Jen Fosheé remembers growing up in San Antonio and visiting museums and galleries with her parents, especially the Blue Star Gallery. Fosheé’s mom was a nurse and her father a doctor, but they both appreciated art. Fosheé also remembers making the hospital rounds with her doctor dad when he was working with kids.

During her visits to her dad’s lab, Fosheé shares, “I remember that the colors of the bacteria in the petri dishes looked beautiful to me.”

In school, Fosheé preferred to play in the art corner with glue and figurines rather than go out for recess. Visual recognition creativity came early to Fosheé.

When the family traveled, Fosheé was especially drawn to visually interesting cities like St. Augustine, Florida, New Orleans, and Charleston, South Carolina. It is not too surprising that all of these early experiences helped direct the impressionable art lover toward a career in art education.

Not only does Fosheé teach art to students at Washington Elementary in Sherman, she is the Sherman ISD elementary art facilitator.

“Our challenge became creating a district-wide, cohesive and intensive art program that supported student success and achievement at all campuses,” she said.

Fosheé is part of the elementary art curriculum writing team which presented the new art curriculum and its goals to the administration last year.

This curriculum has been so successful, Fosheé has been invited to participate in the development of a stronger curriculum for the upper grades through high school. One of the reasons for Fosheé’s success is her enthusiasm for art.

“If I want to get others excited about art, I need to be excited about art!” she exclaimed.

Fosheé is a self-proclaimed “Air Force brat.” She was born on Keesler Air Force Base and then her family was restationed on to Lackland Air Force Base in San Antonio.

Fosheé still likes to travel and recently took a life-changing trip to Oaxaca, Mexico, with a group of artists through Bellissima Art Escapes organized by mixed-media artist Kathie Vezzani.

“Two of my favorite artists, Carla Sonheim and Lynn Whipple, also traveled with us as our workshop hosts,” Fosheé said. “Kathie likes to build tribes of artists.”

One day, the artist tribe spent the day in the hills in a local artisan community of Jacobo y Maria Angeles of San Martin Tilcajete. This is where Fosheé said they created some of the finest alebrijes in all of Oaxaca.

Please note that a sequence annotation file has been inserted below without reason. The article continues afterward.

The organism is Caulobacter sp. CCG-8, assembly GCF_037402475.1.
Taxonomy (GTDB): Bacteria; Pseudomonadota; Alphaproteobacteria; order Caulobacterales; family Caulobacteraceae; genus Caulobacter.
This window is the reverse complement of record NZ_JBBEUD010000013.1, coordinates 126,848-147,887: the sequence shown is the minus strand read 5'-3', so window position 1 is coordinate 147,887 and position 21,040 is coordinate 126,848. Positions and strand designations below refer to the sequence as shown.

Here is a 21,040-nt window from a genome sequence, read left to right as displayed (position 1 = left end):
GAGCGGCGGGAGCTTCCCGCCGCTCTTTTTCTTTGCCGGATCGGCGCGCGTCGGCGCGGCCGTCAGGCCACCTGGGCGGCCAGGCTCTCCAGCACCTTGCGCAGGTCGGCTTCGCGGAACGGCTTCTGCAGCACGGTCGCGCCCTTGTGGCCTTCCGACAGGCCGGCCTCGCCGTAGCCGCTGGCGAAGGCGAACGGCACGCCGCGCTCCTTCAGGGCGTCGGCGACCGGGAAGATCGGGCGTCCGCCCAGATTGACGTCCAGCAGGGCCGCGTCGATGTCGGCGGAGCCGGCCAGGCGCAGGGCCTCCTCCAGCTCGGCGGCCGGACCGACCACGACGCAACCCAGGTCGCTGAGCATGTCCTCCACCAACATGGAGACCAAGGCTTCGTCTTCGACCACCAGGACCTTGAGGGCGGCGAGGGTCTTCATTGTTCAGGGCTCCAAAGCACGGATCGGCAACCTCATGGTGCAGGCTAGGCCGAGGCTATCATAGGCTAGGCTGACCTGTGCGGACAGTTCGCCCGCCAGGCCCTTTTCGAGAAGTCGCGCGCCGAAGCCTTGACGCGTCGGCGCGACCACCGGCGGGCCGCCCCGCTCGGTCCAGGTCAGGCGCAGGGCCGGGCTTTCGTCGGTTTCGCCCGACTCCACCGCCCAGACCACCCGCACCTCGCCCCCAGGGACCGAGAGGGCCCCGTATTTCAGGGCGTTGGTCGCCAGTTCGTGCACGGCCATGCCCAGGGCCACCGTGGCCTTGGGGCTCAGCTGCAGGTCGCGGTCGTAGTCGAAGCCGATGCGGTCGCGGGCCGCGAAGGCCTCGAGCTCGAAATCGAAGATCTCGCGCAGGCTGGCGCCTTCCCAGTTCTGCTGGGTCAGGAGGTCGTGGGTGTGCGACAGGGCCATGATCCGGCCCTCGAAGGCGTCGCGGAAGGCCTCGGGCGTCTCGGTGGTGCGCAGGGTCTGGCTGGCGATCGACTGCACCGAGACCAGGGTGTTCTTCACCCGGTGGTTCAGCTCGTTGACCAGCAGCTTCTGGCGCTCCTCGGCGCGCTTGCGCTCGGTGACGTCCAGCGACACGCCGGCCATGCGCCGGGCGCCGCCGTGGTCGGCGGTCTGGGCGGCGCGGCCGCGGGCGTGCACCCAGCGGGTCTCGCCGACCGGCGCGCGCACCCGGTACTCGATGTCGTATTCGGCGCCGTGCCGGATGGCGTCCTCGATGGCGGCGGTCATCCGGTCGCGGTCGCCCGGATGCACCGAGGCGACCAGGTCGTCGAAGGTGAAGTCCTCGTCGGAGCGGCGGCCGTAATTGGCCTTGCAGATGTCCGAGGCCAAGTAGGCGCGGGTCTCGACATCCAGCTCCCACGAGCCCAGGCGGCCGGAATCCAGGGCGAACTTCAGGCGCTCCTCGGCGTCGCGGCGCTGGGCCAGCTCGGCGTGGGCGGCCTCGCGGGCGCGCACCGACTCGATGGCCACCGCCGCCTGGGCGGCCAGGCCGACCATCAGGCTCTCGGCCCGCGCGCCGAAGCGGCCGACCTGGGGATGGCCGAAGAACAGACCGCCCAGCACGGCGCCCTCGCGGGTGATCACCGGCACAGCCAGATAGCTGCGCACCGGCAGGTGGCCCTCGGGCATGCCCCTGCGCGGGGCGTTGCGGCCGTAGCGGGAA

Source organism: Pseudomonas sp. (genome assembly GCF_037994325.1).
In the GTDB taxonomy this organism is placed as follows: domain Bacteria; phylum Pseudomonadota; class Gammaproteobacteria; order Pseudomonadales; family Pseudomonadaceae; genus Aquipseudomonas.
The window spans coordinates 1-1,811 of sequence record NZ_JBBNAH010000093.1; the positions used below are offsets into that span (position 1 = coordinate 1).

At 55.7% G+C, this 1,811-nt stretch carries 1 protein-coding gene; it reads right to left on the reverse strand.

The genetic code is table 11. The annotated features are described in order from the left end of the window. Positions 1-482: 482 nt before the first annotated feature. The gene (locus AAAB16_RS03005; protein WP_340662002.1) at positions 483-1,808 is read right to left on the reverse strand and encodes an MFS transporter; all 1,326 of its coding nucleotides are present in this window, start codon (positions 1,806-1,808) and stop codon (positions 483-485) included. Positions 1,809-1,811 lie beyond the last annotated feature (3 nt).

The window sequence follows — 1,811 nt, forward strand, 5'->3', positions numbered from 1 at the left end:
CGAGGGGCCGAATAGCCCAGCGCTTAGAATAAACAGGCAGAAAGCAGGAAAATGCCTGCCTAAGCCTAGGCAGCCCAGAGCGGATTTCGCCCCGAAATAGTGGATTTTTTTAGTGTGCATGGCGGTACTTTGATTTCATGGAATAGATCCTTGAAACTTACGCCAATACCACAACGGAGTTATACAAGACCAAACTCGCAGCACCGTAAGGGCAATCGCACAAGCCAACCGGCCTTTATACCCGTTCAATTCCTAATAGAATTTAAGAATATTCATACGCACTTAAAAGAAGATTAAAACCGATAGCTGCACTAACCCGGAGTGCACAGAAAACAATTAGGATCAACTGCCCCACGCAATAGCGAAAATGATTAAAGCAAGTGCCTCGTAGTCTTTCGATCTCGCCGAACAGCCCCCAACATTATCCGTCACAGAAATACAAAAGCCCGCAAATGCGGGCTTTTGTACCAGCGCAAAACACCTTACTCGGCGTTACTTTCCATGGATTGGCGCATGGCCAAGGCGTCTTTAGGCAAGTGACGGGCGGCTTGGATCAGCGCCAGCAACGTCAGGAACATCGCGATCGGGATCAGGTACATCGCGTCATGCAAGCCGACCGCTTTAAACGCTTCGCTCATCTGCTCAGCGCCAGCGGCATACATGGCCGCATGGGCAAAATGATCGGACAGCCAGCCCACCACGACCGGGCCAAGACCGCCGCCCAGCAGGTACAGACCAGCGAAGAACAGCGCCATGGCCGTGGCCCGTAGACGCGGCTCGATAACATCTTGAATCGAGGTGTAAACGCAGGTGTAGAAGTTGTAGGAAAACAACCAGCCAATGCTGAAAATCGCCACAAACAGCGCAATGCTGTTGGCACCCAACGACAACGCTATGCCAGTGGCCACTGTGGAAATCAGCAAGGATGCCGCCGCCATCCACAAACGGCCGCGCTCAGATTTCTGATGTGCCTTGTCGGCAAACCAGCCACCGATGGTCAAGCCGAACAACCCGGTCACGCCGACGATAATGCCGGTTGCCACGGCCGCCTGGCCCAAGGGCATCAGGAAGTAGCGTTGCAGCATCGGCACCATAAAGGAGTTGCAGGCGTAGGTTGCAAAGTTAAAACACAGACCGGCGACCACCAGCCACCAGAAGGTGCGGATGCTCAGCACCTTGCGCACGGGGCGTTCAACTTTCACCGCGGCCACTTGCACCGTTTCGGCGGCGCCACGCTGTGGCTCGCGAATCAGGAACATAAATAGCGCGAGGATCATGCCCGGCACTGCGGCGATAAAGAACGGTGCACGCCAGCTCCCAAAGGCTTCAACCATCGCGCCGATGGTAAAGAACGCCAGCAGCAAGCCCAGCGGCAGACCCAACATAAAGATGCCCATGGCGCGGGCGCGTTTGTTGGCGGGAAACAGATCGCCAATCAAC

“The alebrijes are brightly colored sculptures made of the local copal wood carved of fantastical creatures, most referencing animals from the Zapotec calendar,” Fosheé said.

In the evening, Sonheim guided the artists through a lesson of creating their own alebrije-inspired animals using the blind contour method of drawing.

“We then added brightly colored patterns to represent the designs on the alebrijes,” Fosheé said. “On another one of our excursions, we visited a nearby cochineal farm which cultivates La Grana Cochinilla used as a natural dye product. Cochineal (cochinilla in Spanish) is a parasite that grows on prickly pear cactus paddles. It has been used to produce a vibrant red tint since pre-hispanic times and is used in a number of applications from textiles, art, foods and more.”

Fosheé returned to the U.S. greatly inspired by the brightly colored art of the Oaxacan area, especially the alebrijes.

“When I arrived home with my sketches, cochineal dye and mezcal, I knew what I had to do,” she said. “I kept the spirit of Oaxaca close at heart as I sat down to create! I began creating indigenous animals of my home state of Texas, one being the armadillo, which is the official state small mammal.”

Another one of Fosheé’s inspirations, that was already deep in her soul, was growing up in San Antonio. A city with a lot of Mexican influence, Fosheé was inspired by the bright colors.

“Out of all the animals I created upon my return, this alebrije-inspired armadillo became special to me as he is a personal symbol of my creative experience of Oaxaca,” she said. “The reds, oranges and purples represented were created with the cochineal dye and mixed inks that were cut with the mezcal I purchased while in Oaxaca … and no, I didn’t eat the worm. He (the armadillo) also culminates the vivid colors of Mexico and of the artisans of Oaxaca.”

Fosheé’s educational background included earning her bachelor’s degree in studio art for sculpture ceramics at the University of Florida in Tampa where she also worked as a lab assistant. Besides ceramics, Fosheé studied photography, chainsaw sculpting and even wall building.

She worked three years as the assistant curator and exhibition designer at the Museum for Southwestern Art in Augusta, Georgia, and then was hired as an art teacher in Burke County, Georgia under a provisional contract where she taught for eight years: four years with third through fifth grades and four years with grades nine through 12. She won the teacher of the year award her last year there.

Even before the end of the year, Fosheé was hired to come to Sherman to teach.

And now, she says art is so important in her life.

“110 percent,” she said.

Art is something Fosheé does every day and as much as possible. At a time when some school districts are questioning the importance of art in the curriculum and cutting back on staffing in the visual arts field, Fosheé asks, “What would I have done if there was no art school?”

Fosheé has participated in many of the Grayson College Visual Arts shows at the 2nd Floor Gallery. She has shown her work at the 413 Makers. Fosheé is currently participating in the Small On The Wall Exhibit X at the MK Gallery along with 32 other artists.